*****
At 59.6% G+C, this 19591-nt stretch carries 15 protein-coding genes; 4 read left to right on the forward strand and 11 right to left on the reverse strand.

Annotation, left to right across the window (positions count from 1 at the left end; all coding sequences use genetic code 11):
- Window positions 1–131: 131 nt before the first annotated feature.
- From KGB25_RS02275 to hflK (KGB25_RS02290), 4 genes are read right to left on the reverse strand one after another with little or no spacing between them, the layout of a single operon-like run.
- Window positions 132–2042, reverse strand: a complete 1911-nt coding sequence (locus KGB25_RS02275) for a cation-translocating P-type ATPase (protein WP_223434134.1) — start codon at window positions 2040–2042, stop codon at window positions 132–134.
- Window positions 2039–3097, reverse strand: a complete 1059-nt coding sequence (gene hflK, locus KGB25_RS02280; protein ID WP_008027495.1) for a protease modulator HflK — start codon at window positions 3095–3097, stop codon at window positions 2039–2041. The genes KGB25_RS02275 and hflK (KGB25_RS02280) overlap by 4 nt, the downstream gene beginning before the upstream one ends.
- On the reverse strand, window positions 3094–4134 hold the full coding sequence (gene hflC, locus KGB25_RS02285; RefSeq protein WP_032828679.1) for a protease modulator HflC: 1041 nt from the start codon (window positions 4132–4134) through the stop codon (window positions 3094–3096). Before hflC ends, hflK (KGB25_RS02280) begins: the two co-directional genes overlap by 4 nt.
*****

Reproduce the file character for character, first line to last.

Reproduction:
At 59.6% G+C, this 19591-nt stretch carries 15 protein-coding genes; 4 read left to right on the forward strand and 11 right to left on the reverse strand.

Annotation, left to right across the window (positions count from 1 at the left end; all coding sequences use genetic code 11):
- Window positions 1–131: 131 nt before the first annotated feature.
- From KGB25_RS02275 to hflK (KGB25_RS02290), 4 genes are read right to left on the reverse strand one after another with little or no spacing between them, the layout of a single operon-like run.
- Window positions 132–2042, reverse strand: a complete 1911-nt coding sequence (locus KGB25_RS02275) for a cation-translocating P-type ATPase (protein WP_223434134.1) — start codon at window positions 2040–2042, stop codon at window positions 132–134.
- Window positions 2039–3097, reverse strand: a complete 1059-nt coding sequence (gene hflK, locus KGB25_RS02280; protein ID WP_008027495.1) for a protease modulator HflK — start codon at window positions 3095–3097, stop codon at window positions 2039–2041. The genes KGB25_RS02275 and hflK (KGB25_RS02280) overlap by 4 nt, the downstream gene beginning before the upstream one ends.
- On the reverse strand, window positions 3094–4134 hold the full coding sequence (gene hflC, locus KGB25_RS02285; RefSeq protein WP_032828679.1) for a protease modulator HflC: 1041 nt from the start codon (window positions 4132–4134) through the stop codon (window positions 3094–3096). Before hflC ends, hflK (KGB25_RS02280) begins: the two co-directional genes overlap by 4 nt.